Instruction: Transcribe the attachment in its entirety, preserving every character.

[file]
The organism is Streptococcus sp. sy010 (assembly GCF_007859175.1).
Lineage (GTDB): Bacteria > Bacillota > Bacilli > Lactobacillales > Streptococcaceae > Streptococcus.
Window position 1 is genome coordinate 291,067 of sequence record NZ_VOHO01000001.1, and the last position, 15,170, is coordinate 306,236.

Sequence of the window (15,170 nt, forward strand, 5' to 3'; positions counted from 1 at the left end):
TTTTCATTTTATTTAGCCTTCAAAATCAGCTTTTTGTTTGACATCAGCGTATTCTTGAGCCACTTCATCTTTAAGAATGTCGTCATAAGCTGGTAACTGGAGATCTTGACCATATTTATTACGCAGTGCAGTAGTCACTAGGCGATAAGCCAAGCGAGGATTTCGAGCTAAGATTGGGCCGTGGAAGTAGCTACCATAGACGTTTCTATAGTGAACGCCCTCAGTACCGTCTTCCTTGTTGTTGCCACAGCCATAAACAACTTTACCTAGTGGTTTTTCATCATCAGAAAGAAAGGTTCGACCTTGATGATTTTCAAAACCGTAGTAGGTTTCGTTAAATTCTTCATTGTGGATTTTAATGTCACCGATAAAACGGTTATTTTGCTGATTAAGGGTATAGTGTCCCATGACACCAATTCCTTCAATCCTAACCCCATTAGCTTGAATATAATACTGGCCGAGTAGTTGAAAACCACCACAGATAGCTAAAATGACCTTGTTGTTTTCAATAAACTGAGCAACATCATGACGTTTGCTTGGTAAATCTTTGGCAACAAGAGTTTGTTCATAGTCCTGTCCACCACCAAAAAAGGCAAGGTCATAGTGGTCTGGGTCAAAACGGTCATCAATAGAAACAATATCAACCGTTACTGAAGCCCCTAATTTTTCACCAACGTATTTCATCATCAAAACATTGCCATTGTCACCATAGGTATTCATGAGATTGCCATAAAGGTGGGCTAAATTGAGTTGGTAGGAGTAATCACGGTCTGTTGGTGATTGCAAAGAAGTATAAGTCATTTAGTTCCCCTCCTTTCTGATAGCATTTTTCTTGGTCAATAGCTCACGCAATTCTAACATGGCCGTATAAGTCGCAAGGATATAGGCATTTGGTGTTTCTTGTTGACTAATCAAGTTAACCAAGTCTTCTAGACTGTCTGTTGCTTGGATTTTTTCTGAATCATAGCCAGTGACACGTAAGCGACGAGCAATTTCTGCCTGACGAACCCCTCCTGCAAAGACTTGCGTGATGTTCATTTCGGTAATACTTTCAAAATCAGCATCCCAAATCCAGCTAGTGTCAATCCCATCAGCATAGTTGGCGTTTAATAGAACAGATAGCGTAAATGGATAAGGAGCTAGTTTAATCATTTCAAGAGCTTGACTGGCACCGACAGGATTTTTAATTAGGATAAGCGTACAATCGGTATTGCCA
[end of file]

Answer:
The organism is Streptococcus sp. sy010 (assembly GCF_007859175.1).
Lineage (GTDB): Bacteria > Bacillota > Bacilli > Lactobacillales > Streptococcaceae > Streptococcus.
Window position 1 is genome coordinate 291,067 of sequence record NZ_VOHO01000001.1, and the last position, 15,170, is coordinate 306,236.

Sequence of the window (15,170 nt, forward strand, 5' to 3'; positions counted from 1 at the left end):
TTTTCATTTTATTTAGCCTTCAAAATCAGCTTTTTGTTTGACATCAGCGTATTCTTGAGCCACTTCATCTTTAAGAATGTCGTCATAAGCTGGTAACTGGAGATCTTGACCATATTTATTACGCAGTGCAGTAGTCACTAGGCGATAAGCCAAGCGAGGATTTCGAGCTAAGATTGGGCCGTGGAAGTAGCTACCATAGACGTTTCTATAGTGAACGCCCTCAGTACCGTCTTCCTTGTTGTTGCCACAGCCATAAACAACTTTACCTAGTGGTTTTTCATCATCAGAAAGAAAGGTTCGACCTTGATGATTTTCAAAACCGTAGTAGGTTTCGTTAAATTCTTCATTGTGGATTTTAATGTCACCGATAAAACGGTTATTTTGCTGATTAAGGGTATAGTGTCCCATGACACCAATTCCTTCAATCCTAACCCCATTAGCTTGAATATAATACTGGCCGAGTAGTTGAAAACCACCACAGATAGCTAAAATGACCTTGTTGTTTTCAATAAACTGAGCAACATCATGACGTTTGCTTGGTAAATCTTTGGCAACAAGAGTTTGTTCATAGTCCTGTCCACCACCAAAAAAGGCAAGGTCATAGTGGTCTGGGTCAAAACGGTCATCAATAGAAACAATATCAACCGTTACTGAAGCCCCTAATTTTTCACCAACGTATTTCATCATCAAAACATTGCCATTGTCACCATAGGTATTCATGAGATTGCCATAAAGGTGGGCTAAATTGAGTTGGTAGGAGTAATCACGGTCTGTTGGTGATTGCAAAGAAGTATAAGTCATTTAGTTCCCCTCCTTTCTGATAGCATTTTTCTTGGTCAATAGCTCACGCAATTCTAACATGGCCGTATAAGTCGCAAGGATATAGGCATTTGGTGTTTCTTGTTGACTAATCAAGTTAACCAAGTCTTCTAGACTGTCTGTTGCTTGGATTTTTTCTGAATCATAGCCAGTGACACGTAAGCGACGAGCAATTTCTGCCTGACGAACCCCTCCTGCAAAGACTTGCGTGATGTTCATTTCGGTAATACTTTCAAAATCAGCATCCCAAATCCAGCTAGTGTCAATCCCATCAGCATAGTTGGCGTTTAATAGAACAGATAGCGTAAATGGATAAGGAGCTAGTTTAATCATTTCAAGAGCTTGACTGGCACCGACAGGATTTTTAATTAGGATAAGCGTACAATCGGTATTGCCA